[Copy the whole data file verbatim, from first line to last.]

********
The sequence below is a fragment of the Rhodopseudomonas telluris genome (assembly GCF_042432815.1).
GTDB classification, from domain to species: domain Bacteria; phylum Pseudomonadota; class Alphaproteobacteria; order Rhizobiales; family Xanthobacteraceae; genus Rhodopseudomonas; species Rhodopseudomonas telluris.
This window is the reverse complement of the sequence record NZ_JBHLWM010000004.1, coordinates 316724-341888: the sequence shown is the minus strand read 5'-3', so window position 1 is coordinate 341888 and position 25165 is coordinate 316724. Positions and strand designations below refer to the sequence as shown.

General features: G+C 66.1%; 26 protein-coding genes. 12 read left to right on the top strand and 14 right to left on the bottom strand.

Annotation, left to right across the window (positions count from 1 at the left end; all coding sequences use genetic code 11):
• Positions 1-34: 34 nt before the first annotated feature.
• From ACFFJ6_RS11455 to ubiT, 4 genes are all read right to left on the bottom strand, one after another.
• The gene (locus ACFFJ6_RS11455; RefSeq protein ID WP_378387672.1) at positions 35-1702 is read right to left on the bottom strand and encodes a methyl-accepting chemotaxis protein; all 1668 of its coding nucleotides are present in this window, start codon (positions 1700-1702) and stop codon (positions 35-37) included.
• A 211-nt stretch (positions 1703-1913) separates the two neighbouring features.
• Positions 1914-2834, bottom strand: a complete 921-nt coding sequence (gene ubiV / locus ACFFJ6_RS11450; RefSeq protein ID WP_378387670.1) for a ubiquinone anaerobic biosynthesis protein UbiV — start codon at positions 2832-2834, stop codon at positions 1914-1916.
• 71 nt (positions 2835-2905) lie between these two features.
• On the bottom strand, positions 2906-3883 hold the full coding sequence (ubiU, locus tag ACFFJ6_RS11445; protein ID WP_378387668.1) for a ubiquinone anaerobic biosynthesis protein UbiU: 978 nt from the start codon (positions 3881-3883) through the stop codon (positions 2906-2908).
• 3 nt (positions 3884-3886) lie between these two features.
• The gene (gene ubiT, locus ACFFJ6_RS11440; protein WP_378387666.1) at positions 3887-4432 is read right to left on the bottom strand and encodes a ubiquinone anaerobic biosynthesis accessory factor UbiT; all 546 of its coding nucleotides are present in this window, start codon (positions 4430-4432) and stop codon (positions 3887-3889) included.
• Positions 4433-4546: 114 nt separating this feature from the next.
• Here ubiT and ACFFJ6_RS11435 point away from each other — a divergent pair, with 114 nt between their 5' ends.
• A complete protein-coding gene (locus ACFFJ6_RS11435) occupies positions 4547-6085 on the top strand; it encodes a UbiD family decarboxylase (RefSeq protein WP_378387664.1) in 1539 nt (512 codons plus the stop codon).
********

The sequence below is a fragment of the Rhodopseudomonas telluris genome (assembly GCF_042432815.1).
GTDB classification, from domain to species: domain Bacteria; phylum Pseudomonadota; class Alphaproteobacteria; order Rhizobiales; family Xanthobacteraceae; genus Rhodopseudomonas; species Rhodopseudomonas telluris.
This window is the reverse complement of the sequence record NZ_JBHLWM010000004.1, coordinates 316724-341888: the sequence shown is the minus strand read 5'-3', so window position 1 is coordinate 341888 and position 25165 is coordinate 316724. Positions and strand designations below refer to the sequence as shown.

General features: G+C 66.1%; 26 protein-coding genes. 12 read left to right on the top strand and 14 right to left on the bottom strand.

Annotation, left to right across the window (positions count from 1 at the left end; all coding sequences use genetic code 11):
• Positions 1-34: 34 nt before the first annotated feature.
• From ACFFJ6_RS11455 to ubiT, 4 genes are all read right to left on the bottom strand, one after another.
• The gene (locus ACFFJ6_RS11455; RefSeq protein ID WP_378387672.1) at positions 35-1702 is read right to left on the bottom strand and encodes a methyl-accepting chemotaxis protein; all 1668 of its coding nucleotides are present in this window, start codon (positions 1700-1702) and stop codon (positions 35-37) included.
• A 211-nt stretch (positions 1703-1913) separates the two neighbouring features.
• Positions 1914-2834, bottom strand: a complete 921-nt coding sequence (gene ubiV / locus ACFFJ6_RS11450; RefSeq protein ID WP_378387670.1) for a ubiquinone anaerobic biosynthesis protein UbiV — start codon at positions 2832-2834, stop codon at positions 1914-1916.
• 71 nt (positions 2835-2905) lie between these two features.
• On the bottom strand, positions 2906-3883 hold the full coding sequence (ubiU, locus tag ACFFJ6_RS11445; protein ID WP_378387668.1) for a ubiquinone anaerobic biosynthesis protein UbiU: 978 nt from the start codon (positions 3881-3883) through the stop codon (positions 2906-2908).
• 3 nt (positions 3884-3886) lie between these two features.
• The gene (gene ubiT, locus ACFFJ6_RS11440; protein WP_378387666.1) at positions 3887-4432 is read right to left on the bottom strand and encodes a ubiquinone anaerobic biosynthesis accessory factor UbiT; all 546 of its coding nucleotides are present in this window, start codon (positions 4430-4432) and stop codon (positions 3887-3889) included.
• Positions 4433-4546: 114 nt separating this feature from the next.
• Here ubiT and ACFFJ6_RS11435 point away from each other — a divergent pair, with 114 nt between their 5' ends.
• A complete protein-coding gene (locus ACFFJ6_RS11435) occupies positions 4547-6085 on the top strand; it encodes a UbiD family decarboxylase (RefSeq protein WP_378387664.1) in 1539 nt (512 codons plus the stop codon).